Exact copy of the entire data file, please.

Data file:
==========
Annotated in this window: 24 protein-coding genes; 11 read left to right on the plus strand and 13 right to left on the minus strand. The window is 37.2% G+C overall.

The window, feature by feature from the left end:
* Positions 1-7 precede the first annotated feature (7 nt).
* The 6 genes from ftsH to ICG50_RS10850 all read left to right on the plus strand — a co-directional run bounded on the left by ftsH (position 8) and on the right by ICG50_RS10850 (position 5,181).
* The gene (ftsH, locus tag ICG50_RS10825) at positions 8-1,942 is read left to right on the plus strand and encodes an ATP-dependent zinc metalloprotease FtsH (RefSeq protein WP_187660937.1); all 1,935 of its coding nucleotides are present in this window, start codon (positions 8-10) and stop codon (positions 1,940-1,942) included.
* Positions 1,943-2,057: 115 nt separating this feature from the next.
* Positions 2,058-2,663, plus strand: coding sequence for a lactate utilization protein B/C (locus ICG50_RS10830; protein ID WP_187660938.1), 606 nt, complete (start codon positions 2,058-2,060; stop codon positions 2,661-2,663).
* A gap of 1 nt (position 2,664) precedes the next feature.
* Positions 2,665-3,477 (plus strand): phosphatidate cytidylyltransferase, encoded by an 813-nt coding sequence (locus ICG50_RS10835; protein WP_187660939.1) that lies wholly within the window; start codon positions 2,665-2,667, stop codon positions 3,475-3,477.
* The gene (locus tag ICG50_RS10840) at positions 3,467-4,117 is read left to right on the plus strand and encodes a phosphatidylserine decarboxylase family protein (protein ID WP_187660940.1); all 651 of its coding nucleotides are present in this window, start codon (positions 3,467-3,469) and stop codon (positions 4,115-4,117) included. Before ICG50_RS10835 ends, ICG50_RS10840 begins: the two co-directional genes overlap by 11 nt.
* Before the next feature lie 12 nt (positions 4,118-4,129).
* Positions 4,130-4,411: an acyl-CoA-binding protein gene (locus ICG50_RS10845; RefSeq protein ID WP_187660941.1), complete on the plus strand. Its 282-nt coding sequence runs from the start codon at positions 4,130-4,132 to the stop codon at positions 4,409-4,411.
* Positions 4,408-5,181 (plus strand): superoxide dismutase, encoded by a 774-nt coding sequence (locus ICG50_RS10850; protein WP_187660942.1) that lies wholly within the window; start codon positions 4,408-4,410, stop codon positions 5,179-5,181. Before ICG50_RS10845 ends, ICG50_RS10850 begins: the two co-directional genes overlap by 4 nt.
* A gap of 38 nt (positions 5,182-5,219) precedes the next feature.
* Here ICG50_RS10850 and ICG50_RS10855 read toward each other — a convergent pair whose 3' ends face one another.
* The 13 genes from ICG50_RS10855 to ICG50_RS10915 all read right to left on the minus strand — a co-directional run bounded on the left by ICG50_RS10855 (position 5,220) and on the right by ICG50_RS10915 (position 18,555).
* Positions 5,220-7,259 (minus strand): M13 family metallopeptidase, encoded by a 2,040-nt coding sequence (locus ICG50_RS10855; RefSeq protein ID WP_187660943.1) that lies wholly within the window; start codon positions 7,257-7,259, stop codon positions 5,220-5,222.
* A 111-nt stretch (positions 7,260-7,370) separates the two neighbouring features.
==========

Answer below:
Annotated in this window: 24 protein-coding genes; 11 read left to right on the plus strand and 13 right to left on the minus strand. The window is 37.2% G+C overall.

The window, feature by feature from the left end:
* Positions 1-7 precede the first annotated feature (7 nt).
* The 6 genes from ftsH to ICG50_RS10850 all read left to right on the plus strand — a co-directional run bounded on the left by ftsH (position 8) and on the right by ICG50_RS10850 (position 5,181).
* The gene (ftsH, locus tag ICG50_RS10825) at positions 8-1,942 is read left to right on the plus strand and encodes an ATP-dependent zinc metalloprotease FtsH (RefSeq protein WP_187660937.1); all 1,935 of its coding nucleotides are present in this window, start codon (positions 8-10) and stop codon (positions 1,940-1,942) included.
* Positions 1,943-2,057: 115 nt separating this feature from the next.
* Positions 2,058-2,663, plus strand: coding sequence for a lactate utilization protein B/C (locus ICG50_RS10830; protein ID WP_187660938.1), 606 nt, complete (start codon positions 2,058-2,060; stop codon positions 2,661-2,663).
* A gap of 1 nt (position 2,664) precedes the next feature.
* Positions 2,665-3,477 (plus strand): phosphatidate cytidylyltransferase, encoded by an 813-nt coding sequence (locus ICG50_RS10835; protein WP_187660939.1) that lies wholly within the window; start codon positions 2,665-2,667, stop codon positions 3,475-3,477.
* The gene (locus tag ICG50_RS10840) at positions 3,467-4,117 is read left to right on the plus strand and encodes a phosphatidylserine decarboxylase family protein (protein ID WP_187660940.1); all 651 of its coding nucleotides are present in this window, start codon (positions 3,467-3,469) and stop codon (positions 4,115-4,117) included. Before ICG50_RS10835 ends, ICG50_RS10840 begins: the two co-directional genes overlap by 11 nt.
* Before the next feature lie 12 nt (positions 4,118-4,129).
* Positions 4,130-4,411: an acyl-CoA-binding protein gene (locus ICG50_RS10845; RefSeq protein ID WP_187660941.1), complete on the plus strand. Its 282-nt coding sequence runs from the start codon at positions 4,130-4,132 to the stop codon at positions 4,409-4,411.
* Positions 4,408-5,181 (plus strand): superoxide dismutase, encoded by a 774-nt coding sequence (locus ICG50_RS10850; protein WP_187660942.1) that lies wholly within the window; start codon positions 4,408-4,410, stop codon positions 5,179-5,181. Before ICG50_RS10845 ends, ICG50_RS10850 begins: the two co-directional genes overlap by 4 nt.
* A gap of 38 nt (positions 5,182-5,219) precedes the next feature.
* Here ICG50_RS10850 and ICG50_RS10855 read toward each other — a convergent pair whose 3' ends face one another.
* The 13 genes from ICG50_RS10855 to ICG50_RS10915 all read right to left on the minus strand — a co-directional run bounded on the left by ICG50_RS10855 (position 5,220) and on the right by ICG50_RS10915 (position 18,555).
* Positions 5,220-7,259 (minus strand): M13 family metallopeptidase, encoded by a 2,040-nt coding sequence (locus ICG50_RS10855; RefSeq protein ID WP_187660943.1) that lies wholly within the window; start codon positions 7,257-7,259, stop codon positions 5,220-5,222.
* A 111-nt stretch (positions 7,260-7,370) separates the two neighbouring features.